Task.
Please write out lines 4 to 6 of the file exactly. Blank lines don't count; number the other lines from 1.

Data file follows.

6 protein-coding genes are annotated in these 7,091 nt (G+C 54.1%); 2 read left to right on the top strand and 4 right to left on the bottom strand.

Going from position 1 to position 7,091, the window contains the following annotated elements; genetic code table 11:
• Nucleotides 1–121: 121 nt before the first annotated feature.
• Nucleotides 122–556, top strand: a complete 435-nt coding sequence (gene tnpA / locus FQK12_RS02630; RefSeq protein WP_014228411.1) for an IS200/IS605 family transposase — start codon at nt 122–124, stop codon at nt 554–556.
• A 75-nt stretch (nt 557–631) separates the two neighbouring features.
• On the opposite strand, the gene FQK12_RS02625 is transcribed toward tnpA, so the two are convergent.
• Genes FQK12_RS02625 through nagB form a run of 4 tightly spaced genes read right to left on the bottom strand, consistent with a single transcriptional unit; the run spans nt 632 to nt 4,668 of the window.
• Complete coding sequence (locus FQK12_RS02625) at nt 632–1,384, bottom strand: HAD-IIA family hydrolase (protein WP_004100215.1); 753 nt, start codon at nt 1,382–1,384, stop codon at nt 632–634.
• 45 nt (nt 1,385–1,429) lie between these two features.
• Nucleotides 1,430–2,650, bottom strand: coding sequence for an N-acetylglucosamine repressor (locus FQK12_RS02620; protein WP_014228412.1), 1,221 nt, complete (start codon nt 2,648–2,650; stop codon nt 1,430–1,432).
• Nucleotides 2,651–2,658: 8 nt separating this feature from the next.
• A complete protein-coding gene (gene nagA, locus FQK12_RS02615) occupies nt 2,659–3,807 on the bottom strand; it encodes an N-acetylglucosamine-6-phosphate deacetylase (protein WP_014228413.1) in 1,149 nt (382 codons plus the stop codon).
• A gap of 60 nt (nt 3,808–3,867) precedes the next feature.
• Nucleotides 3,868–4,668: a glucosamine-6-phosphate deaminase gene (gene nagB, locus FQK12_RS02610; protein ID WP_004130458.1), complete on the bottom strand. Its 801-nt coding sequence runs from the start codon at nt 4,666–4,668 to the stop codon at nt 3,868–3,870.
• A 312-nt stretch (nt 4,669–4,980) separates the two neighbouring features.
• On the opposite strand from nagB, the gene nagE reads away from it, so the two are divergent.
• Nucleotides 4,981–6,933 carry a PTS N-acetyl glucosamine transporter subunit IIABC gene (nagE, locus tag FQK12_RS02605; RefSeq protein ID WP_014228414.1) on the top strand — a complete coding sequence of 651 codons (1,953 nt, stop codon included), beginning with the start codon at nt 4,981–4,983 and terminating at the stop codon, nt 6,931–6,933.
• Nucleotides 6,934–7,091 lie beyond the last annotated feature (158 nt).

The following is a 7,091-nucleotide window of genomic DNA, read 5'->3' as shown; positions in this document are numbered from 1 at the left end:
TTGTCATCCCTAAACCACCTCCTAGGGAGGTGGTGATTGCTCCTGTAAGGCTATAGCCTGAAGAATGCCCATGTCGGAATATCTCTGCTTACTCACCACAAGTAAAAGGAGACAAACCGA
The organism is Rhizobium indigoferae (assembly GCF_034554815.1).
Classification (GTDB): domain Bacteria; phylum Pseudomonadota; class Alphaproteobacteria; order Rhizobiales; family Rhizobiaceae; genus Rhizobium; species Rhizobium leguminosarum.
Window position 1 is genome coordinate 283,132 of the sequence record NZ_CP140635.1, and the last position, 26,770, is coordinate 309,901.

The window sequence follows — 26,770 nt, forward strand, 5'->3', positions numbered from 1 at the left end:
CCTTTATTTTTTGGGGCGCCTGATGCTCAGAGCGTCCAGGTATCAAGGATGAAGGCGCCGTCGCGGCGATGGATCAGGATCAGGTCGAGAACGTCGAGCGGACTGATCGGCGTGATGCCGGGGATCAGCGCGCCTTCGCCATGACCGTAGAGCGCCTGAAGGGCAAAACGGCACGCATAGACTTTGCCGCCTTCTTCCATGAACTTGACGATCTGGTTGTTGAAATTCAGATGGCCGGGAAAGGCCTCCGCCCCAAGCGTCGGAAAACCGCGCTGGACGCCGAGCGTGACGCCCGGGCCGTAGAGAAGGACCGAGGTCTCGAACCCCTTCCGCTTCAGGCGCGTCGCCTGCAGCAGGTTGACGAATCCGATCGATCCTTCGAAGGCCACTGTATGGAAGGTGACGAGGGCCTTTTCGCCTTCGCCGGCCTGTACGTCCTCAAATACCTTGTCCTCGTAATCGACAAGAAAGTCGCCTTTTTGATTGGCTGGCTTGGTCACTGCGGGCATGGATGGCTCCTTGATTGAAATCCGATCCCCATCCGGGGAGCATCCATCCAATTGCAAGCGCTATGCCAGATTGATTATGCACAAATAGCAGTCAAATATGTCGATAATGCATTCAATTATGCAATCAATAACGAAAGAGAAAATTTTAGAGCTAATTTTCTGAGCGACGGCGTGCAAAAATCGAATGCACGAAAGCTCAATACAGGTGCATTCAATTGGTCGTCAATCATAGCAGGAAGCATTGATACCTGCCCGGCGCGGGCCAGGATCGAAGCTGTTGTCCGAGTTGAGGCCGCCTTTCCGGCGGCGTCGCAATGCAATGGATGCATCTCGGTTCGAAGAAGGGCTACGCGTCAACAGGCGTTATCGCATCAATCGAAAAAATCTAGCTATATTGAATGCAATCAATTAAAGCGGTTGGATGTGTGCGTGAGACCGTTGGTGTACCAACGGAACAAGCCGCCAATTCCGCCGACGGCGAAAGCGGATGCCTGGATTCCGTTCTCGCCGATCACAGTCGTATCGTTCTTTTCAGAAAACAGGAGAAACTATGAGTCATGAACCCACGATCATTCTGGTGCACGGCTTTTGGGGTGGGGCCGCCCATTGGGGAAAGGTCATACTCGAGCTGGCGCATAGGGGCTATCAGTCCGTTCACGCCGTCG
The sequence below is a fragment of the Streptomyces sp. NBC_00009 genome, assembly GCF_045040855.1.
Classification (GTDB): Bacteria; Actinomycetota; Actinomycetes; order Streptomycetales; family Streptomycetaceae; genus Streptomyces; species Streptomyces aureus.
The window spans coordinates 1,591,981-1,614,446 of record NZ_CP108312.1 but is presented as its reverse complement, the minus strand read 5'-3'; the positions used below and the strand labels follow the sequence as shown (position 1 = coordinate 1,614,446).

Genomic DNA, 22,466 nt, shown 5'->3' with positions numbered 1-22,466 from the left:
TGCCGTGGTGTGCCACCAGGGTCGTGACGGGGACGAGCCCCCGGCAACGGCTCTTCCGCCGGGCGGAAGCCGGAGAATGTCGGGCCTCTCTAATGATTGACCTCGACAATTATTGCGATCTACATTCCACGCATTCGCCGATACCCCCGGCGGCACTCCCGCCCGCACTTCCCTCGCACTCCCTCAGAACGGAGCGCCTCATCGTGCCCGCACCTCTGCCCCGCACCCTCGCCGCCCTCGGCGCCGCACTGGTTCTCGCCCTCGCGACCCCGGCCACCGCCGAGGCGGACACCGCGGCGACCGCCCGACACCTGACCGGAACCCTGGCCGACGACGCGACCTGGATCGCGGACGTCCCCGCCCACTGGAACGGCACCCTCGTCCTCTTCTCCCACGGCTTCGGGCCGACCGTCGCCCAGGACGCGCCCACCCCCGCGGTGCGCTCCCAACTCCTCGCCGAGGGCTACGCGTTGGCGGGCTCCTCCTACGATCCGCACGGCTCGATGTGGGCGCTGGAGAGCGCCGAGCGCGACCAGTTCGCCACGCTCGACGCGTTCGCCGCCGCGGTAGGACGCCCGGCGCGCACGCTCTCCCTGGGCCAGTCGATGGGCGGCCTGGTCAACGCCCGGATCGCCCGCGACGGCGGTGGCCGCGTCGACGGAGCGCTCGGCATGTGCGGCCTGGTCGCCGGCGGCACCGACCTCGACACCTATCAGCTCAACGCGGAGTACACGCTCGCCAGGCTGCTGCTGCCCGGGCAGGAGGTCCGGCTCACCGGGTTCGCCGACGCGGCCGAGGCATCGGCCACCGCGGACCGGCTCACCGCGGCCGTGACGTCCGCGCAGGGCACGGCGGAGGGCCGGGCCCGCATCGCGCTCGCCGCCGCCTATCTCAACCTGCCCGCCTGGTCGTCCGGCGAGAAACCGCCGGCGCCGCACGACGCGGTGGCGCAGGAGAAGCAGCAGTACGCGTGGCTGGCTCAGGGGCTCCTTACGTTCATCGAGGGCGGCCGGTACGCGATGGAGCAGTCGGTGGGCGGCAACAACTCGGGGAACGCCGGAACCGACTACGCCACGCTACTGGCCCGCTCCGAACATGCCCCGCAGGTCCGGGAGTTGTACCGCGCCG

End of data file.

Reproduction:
• Nucleotides 122–556, top strand: a complete 435-nt coding sequence (gene tnpA / locus FQK12_RS02630; RefSeq protein WP_014228411.1) for an IS200/IS605 family transposase — start codon at nt 122–124, stop codon at nt 554–556.
• A 75-nt stretch (nt 557–631) separates the two neighbouring features.
• On the opposite strand, the gene FQK12_RS02625 is transcribed toward tnpA, so the two are convergent.